Declining Female Labor Supply Elasticities in the U.S. And Implications for Tax Policy: Evidence from Panel Data
49 Pages Posted: 17 Aug 2015 Last revised: 21 Feb 2019
Date Written: 2015-01-01
Recent work has provided compelling evidence of a long-term decline in US female labor supply elasticities with respect to wages and to income. While previous work used cross-sectional data from the Current Population Survey (CPS), we reexamine the trend for married women using panel data from the Panel Study of Income Dynamics (PSID) from 1980 to 2006. We find evidence in support of a long-term decline in married femalesâ€™ labor supply elasticities on the participation margin, but less so on the hours margin. We also extend the analysis to investigating the implications of these results on welfare effects of tax reforms. Policy simulations indicate that shrinking elasticities, mostly concentrated on the participation margin, have contributed to a dramatic decline in welfare gains from actual and potential tax reforms since the 1980â€™s.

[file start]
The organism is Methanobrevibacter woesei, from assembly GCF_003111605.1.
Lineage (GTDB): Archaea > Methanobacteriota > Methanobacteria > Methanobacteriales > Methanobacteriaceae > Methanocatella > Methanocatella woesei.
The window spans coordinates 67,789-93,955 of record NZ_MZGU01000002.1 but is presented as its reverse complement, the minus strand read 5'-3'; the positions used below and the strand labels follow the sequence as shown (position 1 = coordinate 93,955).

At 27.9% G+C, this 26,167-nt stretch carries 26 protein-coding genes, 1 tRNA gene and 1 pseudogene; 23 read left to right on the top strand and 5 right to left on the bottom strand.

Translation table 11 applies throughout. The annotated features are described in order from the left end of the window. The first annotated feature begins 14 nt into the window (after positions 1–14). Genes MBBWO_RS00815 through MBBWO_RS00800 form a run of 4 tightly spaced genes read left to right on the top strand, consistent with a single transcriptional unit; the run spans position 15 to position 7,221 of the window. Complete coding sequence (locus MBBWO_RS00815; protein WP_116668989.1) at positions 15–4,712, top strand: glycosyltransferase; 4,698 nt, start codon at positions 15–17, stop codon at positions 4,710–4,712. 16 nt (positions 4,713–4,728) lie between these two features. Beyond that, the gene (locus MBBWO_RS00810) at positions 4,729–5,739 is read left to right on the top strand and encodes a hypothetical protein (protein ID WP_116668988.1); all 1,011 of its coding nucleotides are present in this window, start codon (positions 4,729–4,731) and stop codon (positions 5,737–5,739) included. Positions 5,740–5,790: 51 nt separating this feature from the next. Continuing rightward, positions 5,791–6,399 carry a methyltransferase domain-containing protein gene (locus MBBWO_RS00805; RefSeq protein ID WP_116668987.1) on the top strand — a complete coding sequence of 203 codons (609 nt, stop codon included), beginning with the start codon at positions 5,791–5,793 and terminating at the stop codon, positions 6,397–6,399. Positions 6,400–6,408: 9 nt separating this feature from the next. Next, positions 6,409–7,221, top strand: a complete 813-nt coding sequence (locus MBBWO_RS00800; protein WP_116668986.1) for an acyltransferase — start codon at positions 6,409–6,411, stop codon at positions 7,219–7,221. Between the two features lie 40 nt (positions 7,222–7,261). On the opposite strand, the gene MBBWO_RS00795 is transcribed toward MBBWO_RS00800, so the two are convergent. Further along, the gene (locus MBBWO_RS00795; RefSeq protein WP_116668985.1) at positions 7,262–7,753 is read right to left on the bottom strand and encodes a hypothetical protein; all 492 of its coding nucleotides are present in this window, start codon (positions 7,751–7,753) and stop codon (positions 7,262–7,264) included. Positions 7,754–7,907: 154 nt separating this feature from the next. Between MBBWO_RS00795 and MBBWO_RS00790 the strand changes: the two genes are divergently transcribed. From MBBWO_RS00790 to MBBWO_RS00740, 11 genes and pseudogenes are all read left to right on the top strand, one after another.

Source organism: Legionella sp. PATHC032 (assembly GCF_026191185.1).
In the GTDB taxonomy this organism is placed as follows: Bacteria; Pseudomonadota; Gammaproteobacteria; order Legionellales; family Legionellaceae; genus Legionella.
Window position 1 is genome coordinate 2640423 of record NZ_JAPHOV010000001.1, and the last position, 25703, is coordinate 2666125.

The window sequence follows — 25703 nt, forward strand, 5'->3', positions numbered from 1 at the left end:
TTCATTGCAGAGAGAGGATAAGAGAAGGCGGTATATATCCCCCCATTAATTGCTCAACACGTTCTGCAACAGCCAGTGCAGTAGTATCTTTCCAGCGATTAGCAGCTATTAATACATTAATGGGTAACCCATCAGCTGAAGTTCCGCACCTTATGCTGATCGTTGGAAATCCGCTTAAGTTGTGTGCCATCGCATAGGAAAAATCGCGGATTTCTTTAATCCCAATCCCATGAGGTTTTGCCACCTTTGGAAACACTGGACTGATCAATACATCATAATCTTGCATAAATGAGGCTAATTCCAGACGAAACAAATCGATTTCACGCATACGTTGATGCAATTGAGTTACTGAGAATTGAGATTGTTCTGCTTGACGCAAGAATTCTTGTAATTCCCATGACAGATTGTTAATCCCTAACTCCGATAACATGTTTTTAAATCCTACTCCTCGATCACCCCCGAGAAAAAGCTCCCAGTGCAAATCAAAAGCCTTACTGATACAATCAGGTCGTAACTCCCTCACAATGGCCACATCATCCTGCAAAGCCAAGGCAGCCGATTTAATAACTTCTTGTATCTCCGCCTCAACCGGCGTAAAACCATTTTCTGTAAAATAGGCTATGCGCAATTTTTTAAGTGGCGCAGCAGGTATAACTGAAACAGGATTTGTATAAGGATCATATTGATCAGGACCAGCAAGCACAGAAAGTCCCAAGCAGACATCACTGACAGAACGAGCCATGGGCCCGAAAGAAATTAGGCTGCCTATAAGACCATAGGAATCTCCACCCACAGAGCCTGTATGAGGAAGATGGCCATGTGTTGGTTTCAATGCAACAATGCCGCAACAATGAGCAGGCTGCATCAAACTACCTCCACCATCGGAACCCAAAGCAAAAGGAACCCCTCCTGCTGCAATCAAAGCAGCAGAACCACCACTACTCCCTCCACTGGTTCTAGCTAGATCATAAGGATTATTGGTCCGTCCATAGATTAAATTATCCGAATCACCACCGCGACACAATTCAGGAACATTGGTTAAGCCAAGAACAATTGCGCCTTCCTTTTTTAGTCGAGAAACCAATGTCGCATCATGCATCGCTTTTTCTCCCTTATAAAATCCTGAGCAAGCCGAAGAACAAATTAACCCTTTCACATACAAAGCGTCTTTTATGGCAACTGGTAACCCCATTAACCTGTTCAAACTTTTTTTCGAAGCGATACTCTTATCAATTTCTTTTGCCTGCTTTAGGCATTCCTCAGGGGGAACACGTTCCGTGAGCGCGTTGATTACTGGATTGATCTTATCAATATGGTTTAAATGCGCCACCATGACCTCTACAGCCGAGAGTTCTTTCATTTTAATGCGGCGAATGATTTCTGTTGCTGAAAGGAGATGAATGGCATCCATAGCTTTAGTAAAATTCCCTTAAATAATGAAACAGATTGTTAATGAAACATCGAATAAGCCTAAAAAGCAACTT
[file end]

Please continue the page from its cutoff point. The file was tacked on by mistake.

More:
Keywords: Female labor supply, Taxes and labor supply
JEL Classification: H21, H24, H31, J22
Suggested Citation: Suggested Citation